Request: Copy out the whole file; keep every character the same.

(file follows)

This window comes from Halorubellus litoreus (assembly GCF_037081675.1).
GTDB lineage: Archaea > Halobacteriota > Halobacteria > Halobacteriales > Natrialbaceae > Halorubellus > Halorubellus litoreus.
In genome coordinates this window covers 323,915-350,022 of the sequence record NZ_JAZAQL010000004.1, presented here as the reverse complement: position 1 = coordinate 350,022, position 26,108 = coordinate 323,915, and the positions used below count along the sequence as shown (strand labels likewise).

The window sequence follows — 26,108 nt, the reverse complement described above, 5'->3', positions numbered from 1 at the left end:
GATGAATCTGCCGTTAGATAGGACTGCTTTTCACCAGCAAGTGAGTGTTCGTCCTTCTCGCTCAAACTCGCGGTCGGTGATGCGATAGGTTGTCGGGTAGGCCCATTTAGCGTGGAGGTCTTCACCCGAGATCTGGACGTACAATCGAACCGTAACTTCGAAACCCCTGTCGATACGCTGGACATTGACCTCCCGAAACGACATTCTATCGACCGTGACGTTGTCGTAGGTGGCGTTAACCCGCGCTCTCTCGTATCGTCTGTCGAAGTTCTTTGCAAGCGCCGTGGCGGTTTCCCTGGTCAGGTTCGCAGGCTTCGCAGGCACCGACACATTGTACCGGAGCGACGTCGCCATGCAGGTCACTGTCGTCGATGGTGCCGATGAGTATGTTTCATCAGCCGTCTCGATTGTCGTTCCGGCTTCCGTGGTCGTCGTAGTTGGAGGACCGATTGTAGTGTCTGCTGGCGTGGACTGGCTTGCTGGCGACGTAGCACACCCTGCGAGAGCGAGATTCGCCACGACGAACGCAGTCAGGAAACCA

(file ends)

This window comes from Halorubellus litoreus (assembly GCF_037081675.1).
GTDB lineage: Archaea > Halobacteriota > Halobacteria > Halobacteriales > Natrialbaceae > Halorubellus > Halorubellus litoreus.
In genome coordinates this window covers 323,915-350,022 of the sequence record NZ_JAZAQL010000004.1, presented here as the reverse complement: position 1 = coordinate 350,022, position 26,108 = coordinate 323,915, and the positions used below count along the sequence as shown (strand labels likewise).

The window sequence follows — 26,108 nt, the reverse complement described above, 5'->3', positions numbered from 1 at the left end:
GATGAATCTGCCGTTAGATAGGACTGCTTTTCACCAGCAAGTGAGTGTTCGTCCTTCTCGCTCAAACTCGCGGTCGGTGATGCGATAGGTTGTCGGGTAGGCCCATTTAGCGTGGAGGTCTTCACCCGAGATCTGGACGTACAATCGAACCGTAACTTCGAAACCCCTGTCGATACGCTGGACATTGACCTCCCGAAACGACATTCTATCGACCGTGACGTTGTCGTAGGTGGCGTTAACCCGCGCTCTCTCGTATCGTCTGTCGAAGTTCTTTGCAAGCGCCGTGGCGGTTTCCCTGGTCAGGTTCGCAGGCTTCGCAGGCACCGACACATTGTACCGGAGCGACGTCGCCATGCAGGTCACTGTCGTCGATGGTGCCGATGAGTATGTTTCATCAGCCGTCTCGATTGTCGTTCCGGCTTCCGTGGTCGTCGTAGTTGGAGGACCGATTGTAGTGTCTGCTGGCGTGGACTGGCTTGCTGGCGACGTAGCACACCCTGCGAGAGCGAGATTCGCCACGACGAACGCAGTCAGGAAACCA